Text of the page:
There are always beloved albums that get botched in the studio, whether it’s the Stooges’ Raw Power, David Bowie’s Earthling, Mary J. Blige’s Stronger With Each Tear, The Chills’ Brave Words, Johnny Thunders and the Heartbreakers’ L.A.M.F. — all great albums badly recorded. But what do you do when a remix changes the story? It happened when Iggy Pop remixed Raw Power in 1997, bringing the buried sonic details to life. No matter how much sentimental fondness you had for the old mix, this one was now the real Raw Power. Same thing with Taylor Swift redoing Red, except no sonic flaws to fix — the new Red was suddenly the real thing.
Paul Westerberg has so much in common with Taylor — the emotional realness of their songs, their love of melodrama, their tendency to leave genius songs off the damn album. Both love to casually drop a bombshell confession mid-song, then stroll away — it’s so Westerbergian when Taylor tosses “leavin’ like a father” into “Cardigan,” just as Paul slips “you wonder to yourself if you might be gay” into “Sixteen Blue.” (Gen X’s “Fifteen.”) “Mirrorball” and “Swingin Party” are flip sides of the same late-night heartbreak. Taylor’s most Replacements-ish song is “Ours,” which would fit perfectly on Pleased to Meet Me, the same way his Swiftian “Little Mascara” would fit into the Unhappily Ever After trilogy on Evermore. But one thing they have in common is they just took world-beatingly classic albums and made them better. Tim (The “Let It Bleed” Edition) is like Red (Taylor’s Version), where a soundtrack-of-your-life album gets tweaked and makes you completely re-evaluate your long history with this music. It forces you to let go a lot of things you thought you knew about these artists.
The Replacements have gotten burdened with the mythos of a sob story, a woulda-coulda-shoulda band of beautiful losers who tumbled off the ladder of success, boo hoo. A cute narrative, and it’s easy to see why journalists cling to it, but not the least bit adequate or accurate as a framework for these songs. The self-pity in their music is run-of-the-mill, but the exhilaration and desolation and honesty and we’re-coming-out exuberance — that part’s unique. It’s a corny cliché to sniffle that a band this weird didn’t go mainstream. The real shocker is that these four boys ever found each other, that they ever made this noise, that so many people then and now hear ourselves in it.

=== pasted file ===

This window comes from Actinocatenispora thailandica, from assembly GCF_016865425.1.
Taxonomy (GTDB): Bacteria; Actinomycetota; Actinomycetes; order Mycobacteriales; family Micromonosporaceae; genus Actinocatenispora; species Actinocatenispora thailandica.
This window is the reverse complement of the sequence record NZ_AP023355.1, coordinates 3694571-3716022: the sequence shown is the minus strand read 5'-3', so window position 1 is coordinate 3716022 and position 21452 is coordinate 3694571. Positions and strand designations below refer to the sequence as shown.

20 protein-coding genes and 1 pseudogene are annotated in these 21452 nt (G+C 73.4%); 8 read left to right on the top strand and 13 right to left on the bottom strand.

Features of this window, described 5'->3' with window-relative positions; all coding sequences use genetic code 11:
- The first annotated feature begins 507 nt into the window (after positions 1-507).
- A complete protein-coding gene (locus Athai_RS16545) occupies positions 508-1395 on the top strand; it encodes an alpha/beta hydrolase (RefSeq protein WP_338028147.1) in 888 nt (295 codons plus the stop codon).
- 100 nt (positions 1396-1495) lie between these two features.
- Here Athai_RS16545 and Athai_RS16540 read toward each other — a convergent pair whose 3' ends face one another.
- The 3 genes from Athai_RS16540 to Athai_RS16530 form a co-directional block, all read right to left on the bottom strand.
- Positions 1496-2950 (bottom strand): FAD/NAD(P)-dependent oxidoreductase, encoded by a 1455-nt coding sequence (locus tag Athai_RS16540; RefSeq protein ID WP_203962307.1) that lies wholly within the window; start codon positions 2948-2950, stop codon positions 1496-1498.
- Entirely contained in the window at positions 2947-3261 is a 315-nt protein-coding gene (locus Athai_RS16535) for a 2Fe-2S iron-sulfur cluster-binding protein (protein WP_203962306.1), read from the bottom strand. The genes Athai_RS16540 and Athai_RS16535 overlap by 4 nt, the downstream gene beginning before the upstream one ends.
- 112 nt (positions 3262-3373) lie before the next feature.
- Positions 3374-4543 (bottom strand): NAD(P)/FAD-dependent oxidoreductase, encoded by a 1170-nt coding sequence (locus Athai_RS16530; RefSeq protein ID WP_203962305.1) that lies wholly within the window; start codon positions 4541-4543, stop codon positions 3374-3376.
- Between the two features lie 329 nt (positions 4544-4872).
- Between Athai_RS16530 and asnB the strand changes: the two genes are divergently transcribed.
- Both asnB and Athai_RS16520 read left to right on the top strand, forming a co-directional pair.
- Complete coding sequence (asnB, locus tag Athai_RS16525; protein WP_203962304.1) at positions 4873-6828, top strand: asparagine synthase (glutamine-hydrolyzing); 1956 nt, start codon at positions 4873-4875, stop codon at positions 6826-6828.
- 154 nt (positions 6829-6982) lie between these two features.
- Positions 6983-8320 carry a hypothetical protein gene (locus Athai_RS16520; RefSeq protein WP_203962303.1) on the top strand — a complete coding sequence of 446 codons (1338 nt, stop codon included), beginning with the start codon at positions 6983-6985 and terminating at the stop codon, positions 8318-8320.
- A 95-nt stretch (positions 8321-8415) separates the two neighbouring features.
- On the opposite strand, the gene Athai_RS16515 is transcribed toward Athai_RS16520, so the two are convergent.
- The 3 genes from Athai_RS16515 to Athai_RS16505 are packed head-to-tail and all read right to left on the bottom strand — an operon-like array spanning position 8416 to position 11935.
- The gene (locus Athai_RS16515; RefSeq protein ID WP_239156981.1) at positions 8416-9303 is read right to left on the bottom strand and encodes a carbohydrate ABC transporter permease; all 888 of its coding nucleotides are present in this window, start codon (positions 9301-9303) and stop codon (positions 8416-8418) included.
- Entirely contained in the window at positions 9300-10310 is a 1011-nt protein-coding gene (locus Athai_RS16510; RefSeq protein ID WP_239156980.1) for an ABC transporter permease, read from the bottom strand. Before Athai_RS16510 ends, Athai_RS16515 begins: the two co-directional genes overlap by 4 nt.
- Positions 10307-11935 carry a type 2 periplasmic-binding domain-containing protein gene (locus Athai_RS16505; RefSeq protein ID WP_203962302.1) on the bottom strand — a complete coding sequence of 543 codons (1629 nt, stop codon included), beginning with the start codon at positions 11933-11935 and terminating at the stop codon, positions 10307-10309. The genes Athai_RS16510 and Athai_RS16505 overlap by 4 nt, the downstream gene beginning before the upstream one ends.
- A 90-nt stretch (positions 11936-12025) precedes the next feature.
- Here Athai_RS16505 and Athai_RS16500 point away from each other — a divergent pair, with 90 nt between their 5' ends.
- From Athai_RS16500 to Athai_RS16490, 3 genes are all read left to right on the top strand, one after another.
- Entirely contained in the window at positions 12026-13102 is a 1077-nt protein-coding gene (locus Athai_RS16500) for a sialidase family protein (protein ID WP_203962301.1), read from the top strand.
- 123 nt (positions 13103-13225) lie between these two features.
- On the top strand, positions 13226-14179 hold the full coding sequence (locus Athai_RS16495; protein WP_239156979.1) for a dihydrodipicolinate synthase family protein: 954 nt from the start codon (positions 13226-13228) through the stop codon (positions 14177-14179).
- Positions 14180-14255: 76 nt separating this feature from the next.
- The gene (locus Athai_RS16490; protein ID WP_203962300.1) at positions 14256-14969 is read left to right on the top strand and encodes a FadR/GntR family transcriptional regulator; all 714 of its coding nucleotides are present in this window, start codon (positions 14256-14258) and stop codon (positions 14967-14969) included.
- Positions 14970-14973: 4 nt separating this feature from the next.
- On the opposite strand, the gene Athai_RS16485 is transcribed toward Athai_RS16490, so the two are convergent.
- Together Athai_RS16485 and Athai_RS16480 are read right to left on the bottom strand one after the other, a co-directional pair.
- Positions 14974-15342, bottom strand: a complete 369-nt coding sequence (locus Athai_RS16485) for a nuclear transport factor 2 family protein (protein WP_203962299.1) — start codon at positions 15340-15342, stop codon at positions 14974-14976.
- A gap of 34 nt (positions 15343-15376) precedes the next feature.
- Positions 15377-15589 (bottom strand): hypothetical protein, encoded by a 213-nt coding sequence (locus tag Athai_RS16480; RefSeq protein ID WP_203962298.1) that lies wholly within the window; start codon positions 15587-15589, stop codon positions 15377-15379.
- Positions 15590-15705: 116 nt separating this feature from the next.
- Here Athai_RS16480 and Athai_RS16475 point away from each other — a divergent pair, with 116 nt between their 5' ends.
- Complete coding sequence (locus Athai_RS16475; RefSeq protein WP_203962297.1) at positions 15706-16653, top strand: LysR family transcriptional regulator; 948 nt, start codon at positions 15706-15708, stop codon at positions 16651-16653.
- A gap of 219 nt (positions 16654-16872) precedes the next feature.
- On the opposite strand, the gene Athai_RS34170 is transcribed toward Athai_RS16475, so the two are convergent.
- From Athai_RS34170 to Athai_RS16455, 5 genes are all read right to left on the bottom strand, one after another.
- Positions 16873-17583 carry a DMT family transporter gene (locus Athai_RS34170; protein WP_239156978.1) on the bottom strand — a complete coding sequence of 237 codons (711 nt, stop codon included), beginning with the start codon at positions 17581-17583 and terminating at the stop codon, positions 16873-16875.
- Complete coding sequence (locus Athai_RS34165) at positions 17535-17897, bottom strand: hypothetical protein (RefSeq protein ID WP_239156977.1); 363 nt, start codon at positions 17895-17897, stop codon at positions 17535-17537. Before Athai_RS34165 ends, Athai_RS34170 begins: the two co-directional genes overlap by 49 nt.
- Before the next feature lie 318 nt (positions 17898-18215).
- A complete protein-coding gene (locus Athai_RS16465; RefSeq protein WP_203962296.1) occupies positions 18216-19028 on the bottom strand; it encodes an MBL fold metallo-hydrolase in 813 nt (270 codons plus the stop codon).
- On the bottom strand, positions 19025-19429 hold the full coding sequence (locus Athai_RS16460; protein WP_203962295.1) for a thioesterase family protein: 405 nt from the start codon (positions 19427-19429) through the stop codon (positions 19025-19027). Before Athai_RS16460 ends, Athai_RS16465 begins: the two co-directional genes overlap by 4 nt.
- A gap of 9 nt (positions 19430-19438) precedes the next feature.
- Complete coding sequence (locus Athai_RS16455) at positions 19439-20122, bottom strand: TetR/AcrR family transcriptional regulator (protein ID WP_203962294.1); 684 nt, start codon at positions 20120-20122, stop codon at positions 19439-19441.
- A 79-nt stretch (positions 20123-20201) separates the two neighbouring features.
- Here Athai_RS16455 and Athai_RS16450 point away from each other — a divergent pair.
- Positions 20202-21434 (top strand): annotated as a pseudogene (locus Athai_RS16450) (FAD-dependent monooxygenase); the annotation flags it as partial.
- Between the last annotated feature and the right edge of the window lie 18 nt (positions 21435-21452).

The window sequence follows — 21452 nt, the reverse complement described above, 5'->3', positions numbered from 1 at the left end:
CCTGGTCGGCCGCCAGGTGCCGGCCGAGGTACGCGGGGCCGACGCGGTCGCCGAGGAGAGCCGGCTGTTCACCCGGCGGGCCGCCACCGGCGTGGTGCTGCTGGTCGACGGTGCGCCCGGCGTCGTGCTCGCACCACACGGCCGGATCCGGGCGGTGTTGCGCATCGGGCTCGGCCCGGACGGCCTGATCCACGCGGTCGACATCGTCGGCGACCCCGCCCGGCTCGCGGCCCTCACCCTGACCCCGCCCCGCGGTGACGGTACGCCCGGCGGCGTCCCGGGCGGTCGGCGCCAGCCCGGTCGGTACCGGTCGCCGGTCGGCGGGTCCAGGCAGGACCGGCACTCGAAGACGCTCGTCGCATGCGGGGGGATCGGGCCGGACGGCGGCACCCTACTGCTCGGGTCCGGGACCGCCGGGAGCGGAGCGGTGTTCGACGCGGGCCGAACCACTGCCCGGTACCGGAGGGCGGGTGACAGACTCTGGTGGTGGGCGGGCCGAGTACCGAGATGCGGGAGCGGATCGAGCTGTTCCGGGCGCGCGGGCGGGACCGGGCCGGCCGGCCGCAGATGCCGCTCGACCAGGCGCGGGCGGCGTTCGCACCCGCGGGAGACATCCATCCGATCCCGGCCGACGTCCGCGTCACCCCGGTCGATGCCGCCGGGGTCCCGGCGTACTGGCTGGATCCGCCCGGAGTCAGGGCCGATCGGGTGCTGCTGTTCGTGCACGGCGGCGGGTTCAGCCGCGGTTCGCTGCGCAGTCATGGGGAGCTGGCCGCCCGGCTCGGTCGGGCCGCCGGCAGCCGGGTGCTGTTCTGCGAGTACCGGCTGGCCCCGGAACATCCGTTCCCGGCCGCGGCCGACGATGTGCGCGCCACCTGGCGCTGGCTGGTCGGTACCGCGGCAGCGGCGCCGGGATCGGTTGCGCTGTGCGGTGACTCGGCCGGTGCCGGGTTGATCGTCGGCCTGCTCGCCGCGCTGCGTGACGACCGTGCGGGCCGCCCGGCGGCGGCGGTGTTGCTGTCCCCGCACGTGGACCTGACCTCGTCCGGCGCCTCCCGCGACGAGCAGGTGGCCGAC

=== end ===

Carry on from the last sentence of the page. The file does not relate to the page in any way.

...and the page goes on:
Case in point: their Saturday Night Live gig in January 1986, a triumph that blew the minds of the lucky ones who saw it. (Few did — not exactly a golden era for the franchise.) The best SNL music performance ever at that point, by a mile, and still one of the best ever, four punks banging out “Bastards of Young” and “Kiss Me on the Bus” in their Seventies nerd-wear. A glorious life-affirming racket that makes you want to jump off the couch and tell all your friends or create your own art or just dance around and play air guitar. But when people talk about it now (even the ex-Replacements) all they remember is how it hurt Lorne Michaels’ feelings, which couldn’t be less the point. If you haven’t actually seen it, go ahead and watch. I guarantee you will not spend a moment thinking about how Lorne felt.
The new Tim challenges that whole narrative. It captures their music’s ecstatic highs and harrowing lows, from the back-to-school romance of “Kiss Me on the Bus” to the alcoholic despair of “Here Comes a Regular.” Plenty of people heard this album and wanted to start their own bands. Westerberg had advice for them. “Don’t put an ad in the paper,” he said in Rolling Stone in early 1986. “Just find some friends that you share something in common with—partying, a brand of beer. That’s better than being a member of a band for three years, making it and doing it all with someone you don’t really know. If all this falls to hell, I still have three friends. And that’s good enough for me.”
That was the spirit of Tim right there. Those words had a pretty major impact on my life, like these songs. The bitter irony, of course: a few months later, they kicked Bob out of the band, to replace him with a slicker pro they didn’t know. His name was Bob, too, so they made him change it to Slim, to avoid reminding themselves of the regular they left behind. (Bob Stinson died from drug-related organ failure in 1995.) But that story’s in this music too. “They call your name out loud and clear” — now there’s a line that got messy fast.
“Nowhere Is My Home” is still the showstopper, with a high-energy alternate romp. But it’s best in the original 1985 outtake — the Stasium remix is busier, stepping on the Bob Stinson third-rail guitar that tells most of the story. “Swingin Party” takes on new dimensions, with added twang; very different, but equally essential. Like most Replacements fans, I was too theatrically illiterate to hear the connection to the Rodgers/Hart standard “Where or When.” (That took Bryan Ferry’s version of “Where or When,” where he gives it the “Swingin Party” arrangement.) But it’s now the most famous Tim song, thanks to Lorde’s brilliantly melancholy cover, where she gives this song the pop reach it always deserved.